I realize it’s not even October but I’ve already got pumpkin pie on the brain. This year I want to do it right….and make an incredible pie crust that no one will forget. I’ve been scouting around for the secret to a light, fluffy crust….and I think I may have gathered some excellent clues…
Starbucks is announcing today the launch of its instant coffee option, Via. Yep, that’s right. Instant coffee will now be available along with your grande mocha latte and chai tea. The price is right (about $1/cup) for these tough economic times, but the taste? I, for one, looooove my morning coffee. The prospect of a cup of instant makes me panic (so does skim milk), but I AM curious about this move by Starbucks from a strategic marketing standpoint. CNN reported the news here.
If Via (above) is not quite your cup of joe, there is a seminar called The Perfect Cup of Coffee being held October 3 at Boston University by Coffee Connection founder George Howell. Among other topics, Howell will discuss coffee cultivation, roasting and brewing. Sounds like you’ll taste some, too.
Today: Portuguese Wines
Boston Magazine and Vini Portugal are hosting a Portuguese wine tasting event today in Boston, with doors opening to the interested (and thirsty!) at 4:30.
Musings About Port
Speaking of port, one of our listeners, The Musing Bouche, has posted her experience from a recent evening tasting and learning more about those tawny and ruby reds.
Yesterday afternoon, I curled up on my couch and started my weekend ritual: flipping through the Sunday Times. After reading the magazine and the wedding pages (by far the most decadent of sections), I commenced the inevitable: reading about food.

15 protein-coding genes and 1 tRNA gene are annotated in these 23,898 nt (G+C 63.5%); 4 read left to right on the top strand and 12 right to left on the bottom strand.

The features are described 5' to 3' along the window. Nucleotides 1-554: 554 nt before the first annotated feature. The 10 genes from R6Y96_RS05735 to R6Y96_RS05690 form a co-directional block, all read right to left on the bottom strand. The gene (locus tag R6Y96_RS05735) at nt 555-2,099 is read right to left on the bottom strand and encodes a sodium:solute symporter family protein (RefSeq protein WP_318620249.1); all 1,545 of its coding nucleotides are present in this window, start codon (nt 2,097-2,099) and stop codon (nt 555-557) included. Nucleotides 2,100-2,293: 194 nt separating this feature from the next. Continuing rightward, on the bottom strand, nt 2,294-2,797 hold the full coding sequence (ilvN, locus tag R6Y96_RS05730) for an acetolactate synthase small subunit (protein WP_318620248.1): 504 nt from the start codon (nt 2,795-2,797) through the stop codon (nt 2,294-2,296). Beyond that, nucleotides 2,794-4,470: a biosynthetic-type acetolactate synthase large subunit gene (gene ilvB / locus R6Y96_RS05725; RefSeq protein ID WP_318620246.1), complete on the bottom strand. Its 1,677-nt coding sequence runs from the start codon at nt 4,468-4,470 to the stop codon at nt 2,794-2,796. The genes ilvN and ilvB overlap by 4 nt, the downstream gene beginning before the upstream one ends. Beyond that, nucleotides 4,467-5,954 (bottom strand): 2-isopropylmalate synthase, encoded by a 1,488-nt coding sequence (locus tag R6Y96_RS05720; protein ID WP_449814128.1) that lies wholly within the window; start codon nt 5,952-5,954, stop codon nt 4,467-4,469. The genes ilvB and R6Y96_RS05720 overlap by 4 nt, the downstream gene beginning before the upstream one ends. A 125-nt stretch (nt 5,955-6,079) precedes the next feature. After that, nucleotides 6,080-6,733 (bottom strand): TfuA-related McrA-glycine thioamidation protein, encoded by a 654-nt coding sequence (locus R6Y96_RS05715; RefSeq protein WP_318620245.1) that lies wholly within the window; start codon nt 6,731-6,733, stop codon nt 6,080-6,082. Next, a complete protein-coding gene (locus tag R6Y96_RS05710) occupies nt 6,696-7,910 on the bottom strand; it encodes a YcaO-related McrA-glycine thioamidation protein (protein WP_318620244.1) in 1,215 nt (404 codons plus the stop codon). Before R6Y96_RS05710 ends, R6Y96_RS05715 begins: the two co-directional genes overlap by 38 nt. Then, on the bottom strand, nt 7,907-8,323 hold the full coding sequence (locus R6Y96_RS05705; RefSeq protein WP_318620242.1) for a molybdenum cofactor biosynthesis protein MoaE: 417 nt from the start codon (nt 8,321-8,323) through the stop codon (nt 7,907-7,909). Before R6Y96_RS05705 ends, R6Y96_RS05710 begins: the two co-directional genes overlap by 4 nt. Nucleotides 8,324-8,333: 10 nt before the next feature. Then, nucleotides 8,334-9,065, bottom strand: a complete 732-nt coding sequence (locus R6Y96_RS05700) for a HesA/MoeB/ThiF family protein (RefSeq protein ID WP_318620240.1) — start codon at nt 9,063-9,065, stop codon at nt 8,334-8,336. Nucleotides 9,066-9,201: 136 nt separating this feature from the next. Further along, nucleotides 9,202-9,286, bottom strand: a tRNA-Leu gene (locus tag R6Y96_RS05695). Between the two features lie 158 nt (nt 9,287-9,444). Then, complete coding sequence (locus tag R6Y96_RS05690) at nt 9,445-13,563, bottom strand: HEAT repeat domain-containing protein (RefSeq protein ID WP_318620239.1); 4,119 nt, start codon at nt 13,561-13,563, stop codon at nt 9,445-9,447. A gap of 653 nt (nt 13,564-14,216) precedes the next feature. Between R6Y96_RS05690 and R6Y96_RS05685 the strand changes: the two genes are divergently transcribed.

I was totally captivated by Christine Muhlke’s article on Judith Jones, an accomplished editor at Knopf. The woman who saved Anne Frank’s diary from the refuse pile is now raising cattle. That’s right, cattle. Three years ago she bought six pregnant cows for $900 a piece; now the herd numbers at twenty. Once a simple hobby, this project seems to have turned into something a bit more serious.
The recent run of crisp mornings means that fall is right on schedule, and with it, apple season. In full swing. This week Radio Boston will feature stories and discussion about apples in New England, from White Pippins, Macouns and Roxbury Russets to Wixens and Winter Bananas. Listen today or tomorrow at 1:00pm on 90.9 WBUR, or stream it online at radioboston.org.
Guests Kathleen Fitzgerald (author of America’s Founding Food: The Story of New England Cooking) and Ben Watson (author of Cider, Hard and Sweet: History, Traditions and Making Your Own) will join host David Boeri to take listener questions and talk about the history—economic, cultural and culinary—of apples in New England.
In the third part of the show, the guests and Boeri will taste different varietals of apple, sample some hard cider and apple wine from Nashoba Valley Winery in Bolton, Ma., and some of Boeri’s own sweet cider. Check out some of those delectable samples on this video:
What do you do with your half-pecks: do you have favorite pies, crumbles, jams or muffins? Do you use apples in savory dishes or salads? Have you ever tried making your own cider, hard or sweet, or apple wine?
Fresh Caught, Fresh Picked, Fresh Made
Say the words “New England,” mention “Fall” in the same breath and, if you enjoy a good meal, your mouth could water on the spot. Add the gold standards of same-day freshness and a low carbon footprint, and the prospect becomes even more appealing.
Consider, then, the upcoming “Feeding Frenzy” being offered at Craigie on Main in Cambridge. Chef Tony Maws is serving up all the above in a September 29th tasting menu with choices ranging from lobster and potato salad (pineapple sage, anyone?) to pork belly tortellini, from line-caught tautog to maple sugar ice cream and Concord grapes. If you can’t attend, perhaps this is one of those things to try at home?
The Tradition Isn’t Local, But the Chef Is
Fried Chicken will be on the menu every Sunday evening starting this Sunday at Clio, with chef Ken Oringer changing up the ingredients each week.
When The Bell Rings…